The needle and the fire

Acupuncture and Chinese medicine represent a whole approach to both the identification and management of disease, and the maintenance of health; They focus as much on the prevention of  illness as on the treatment of illness.

When we are healthy, ample Qi (vital energy. life force, neurovascular communications)and blood flow through the body along channels or channels, sometimes called meridians, and vessels, connecting the surface of the body with the internal organs. If the flow of Qi and blood is blocked in any way or there is a lack of Qi or blood, then the body will have difficulty remaining in balance, hence the development of pain and/or ill heath.  We also focus on the balance of heat and cold, dry and damp, and the interaction between the five elements (wood, fire, earth, metal and water) in your body, mind and spirit.

Acupuncture points are specific sites on a meridian/channel where the flow of Qi can be influenced and stimulated. “Meridians/Channels are an invisible network linking vital substances to organs and carrying nourishment and strength. Meridians/Channels unify all parts of the body which is essential to remaining in a harmonious balance.”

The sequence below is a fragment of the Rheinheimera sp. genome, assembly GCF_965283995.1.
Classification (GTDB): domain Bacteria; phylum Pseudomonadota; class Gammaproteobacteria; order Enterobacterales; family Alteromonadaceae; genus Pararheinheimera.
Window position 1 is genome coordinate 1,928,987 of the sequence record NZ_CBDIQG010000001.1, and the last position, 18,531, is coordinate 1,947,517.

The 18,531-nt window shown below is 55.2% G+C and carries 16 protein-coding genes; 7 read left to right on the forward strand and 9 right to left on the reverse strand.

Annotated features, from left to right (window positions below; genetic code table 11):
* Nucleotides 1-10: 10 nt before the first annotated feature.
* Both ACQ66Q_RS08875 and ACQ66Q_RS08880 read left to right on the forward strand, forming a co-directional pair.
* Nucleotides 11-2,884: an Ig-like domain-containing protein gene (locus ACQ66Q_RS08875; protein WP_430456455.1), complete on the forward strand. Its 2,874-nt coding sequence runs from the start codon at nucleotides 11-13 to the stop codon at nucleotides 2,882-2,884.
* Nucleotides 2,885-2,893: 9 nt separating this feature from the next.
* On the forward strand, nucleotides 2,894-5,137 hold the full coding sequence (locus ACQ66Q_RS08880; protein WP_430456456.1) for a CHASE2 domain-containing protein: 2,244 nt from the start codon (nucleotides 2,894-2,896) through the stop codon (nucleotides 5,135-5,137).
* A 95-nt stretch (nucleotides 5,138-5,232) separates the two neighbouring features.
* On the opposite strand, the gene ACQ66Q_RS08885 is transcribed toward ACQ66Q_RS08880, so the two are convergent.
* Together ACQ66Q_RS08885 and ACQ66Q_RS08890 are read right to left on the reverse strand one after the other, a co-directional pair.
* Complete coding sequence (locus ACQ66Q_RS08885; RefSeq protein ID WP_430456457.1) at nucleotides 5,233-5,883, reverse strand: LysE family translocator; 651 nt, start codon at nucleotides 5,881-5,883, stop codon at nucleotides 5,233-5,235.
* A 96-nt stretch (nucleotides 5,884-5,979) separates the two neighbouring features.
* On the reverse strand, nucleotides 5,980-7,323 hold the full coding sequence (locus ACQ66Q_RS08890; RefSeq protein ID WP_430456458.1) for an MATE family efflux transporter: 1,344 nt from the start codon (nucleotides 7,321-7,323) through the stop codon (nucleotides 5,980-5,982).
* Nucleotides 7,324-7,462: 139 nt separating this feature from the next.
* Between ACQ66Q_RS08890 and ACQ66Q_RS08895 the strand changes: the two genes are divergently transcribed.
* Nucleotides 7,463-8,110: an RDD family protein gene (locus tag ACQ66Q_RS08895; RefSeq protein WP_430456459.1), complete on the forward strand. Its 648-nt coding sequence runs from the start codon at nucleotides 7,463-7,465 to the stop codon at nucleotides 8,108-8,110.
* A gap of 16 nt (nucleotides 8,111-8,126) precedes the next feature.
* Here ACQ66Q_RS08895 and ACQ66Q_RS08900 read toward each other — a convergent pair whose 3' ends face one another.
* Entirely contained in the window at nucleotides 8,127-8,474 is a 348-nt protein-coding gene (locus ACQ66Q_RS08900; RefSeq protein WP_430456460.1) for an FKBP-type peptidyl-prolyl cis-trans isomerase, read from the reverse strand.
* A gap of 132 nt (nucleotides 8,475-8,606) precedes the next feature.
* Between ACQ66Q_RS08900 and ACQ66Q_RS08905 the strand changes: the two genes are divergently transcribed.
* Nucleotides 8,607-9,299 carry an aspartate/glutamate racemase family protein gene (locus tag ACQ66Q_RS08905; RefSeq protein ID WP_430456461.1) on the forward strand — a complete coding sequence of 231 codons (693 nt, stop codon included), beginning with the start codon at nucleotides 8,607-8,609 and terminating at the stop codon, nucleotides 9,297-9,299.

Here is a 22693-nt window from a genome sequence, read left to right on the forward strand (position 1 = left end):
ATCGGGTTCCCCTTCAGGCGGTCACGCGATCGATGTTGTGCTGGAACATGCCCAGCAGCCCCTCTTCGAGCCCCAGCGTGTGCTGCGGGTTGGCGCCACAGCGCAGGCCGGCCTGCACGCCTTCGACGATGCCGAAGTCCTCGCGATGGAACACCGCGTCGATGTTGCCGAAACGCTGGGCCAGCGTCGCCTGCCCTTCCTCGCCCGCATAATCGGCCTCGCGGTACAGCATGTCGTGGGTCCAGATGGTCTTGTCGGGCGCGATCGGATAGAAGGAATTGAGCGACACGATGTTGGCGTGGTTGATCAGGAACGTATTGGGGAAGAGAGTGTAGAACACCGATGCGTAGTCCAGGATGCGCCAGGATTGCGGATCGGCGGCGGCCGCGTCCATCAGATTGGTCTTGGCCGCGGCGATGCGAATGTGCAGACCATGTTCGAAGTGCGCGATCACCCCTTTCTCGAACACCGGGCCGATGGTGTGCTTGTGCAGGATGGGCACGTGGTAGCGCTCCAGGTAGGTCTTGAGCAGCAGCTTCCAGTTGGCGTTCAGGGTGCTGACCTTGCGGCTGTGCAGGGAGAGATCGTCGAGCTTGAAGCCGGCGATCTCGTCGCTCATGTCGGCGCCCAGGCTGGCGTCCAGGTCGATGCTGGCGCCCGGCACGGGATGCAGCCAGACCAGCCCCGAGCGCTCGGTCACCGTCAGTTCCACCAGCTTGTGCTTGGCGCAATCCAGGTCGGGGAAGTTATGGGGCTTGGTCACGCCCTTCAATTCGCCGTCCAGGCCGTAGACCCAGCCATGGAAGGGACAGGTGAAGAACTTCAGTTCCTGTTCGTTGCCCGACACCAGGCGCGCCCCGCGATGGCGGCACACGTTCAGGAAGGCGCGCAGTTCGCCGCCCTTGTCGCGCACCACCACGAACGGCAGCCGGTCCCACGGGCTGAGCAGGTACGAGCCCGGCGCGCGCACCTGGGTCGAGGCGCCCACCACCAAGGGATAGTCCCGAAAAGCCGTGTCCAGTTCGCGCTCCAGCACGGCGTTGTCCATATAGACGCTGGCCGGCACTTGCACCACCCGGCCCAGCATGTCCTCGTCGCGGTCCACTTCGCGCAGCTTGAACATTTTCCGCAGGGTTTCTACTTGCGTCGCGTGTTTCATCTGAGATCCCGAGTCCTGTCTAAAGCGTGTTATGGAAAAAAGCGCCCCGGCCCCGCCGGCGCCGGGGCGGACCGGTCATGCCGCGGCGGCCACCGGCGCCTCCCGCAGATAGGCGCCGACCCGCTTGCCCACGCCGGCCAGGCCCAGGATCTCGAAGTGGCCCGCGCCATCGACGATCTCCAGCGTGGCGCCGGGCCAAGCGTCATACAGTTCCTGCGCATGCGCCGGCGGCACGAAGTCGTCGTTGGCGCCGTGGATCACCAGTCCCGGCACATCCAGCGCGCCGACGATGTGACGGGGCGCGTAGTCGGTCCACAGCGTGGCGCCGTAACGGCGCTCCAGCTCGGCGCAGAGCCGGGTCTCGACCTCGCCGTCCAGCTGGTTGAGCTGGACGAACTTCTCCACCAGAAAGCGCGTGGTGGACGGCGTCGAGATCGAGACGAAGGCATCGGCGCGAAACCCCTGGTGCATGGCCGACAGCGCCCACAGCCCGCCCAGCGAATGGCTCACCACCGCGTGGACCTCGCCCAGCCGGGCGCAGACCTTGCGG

By inserting  ultra-fine needles into the body’s channels/meridians, an experienced acupuncturist can stimulate the body’s own healing response which in turn helps to restore its natural balance. We also have ‘needle-free’ options available like acupressure, directed-cutaneous microcurrent, laser, earseeds, tuning forks and often use moxibustion for stimulation if this is preferred.  The Chinese pinyin names of the characters for "acupuncture" are "zhen" and "zhou", which represent both the needle and fire (burning of mugwart), representing modes of treatment from the south of China to the north.  A more acurate english translation would have been "ACUMOXA THERAPY"

"The flow of Qi and blood can become imbalanced through a number of factors including lifestyle, poor nutrition, overwork, weather and environmental conditions, hereditary factors, trauma, stress/anxiety, and infections." [Huang-di Nei Jing Su-wen (Inner Classic of the Yellow Emperor), Beijing, People’s Press, 1963]


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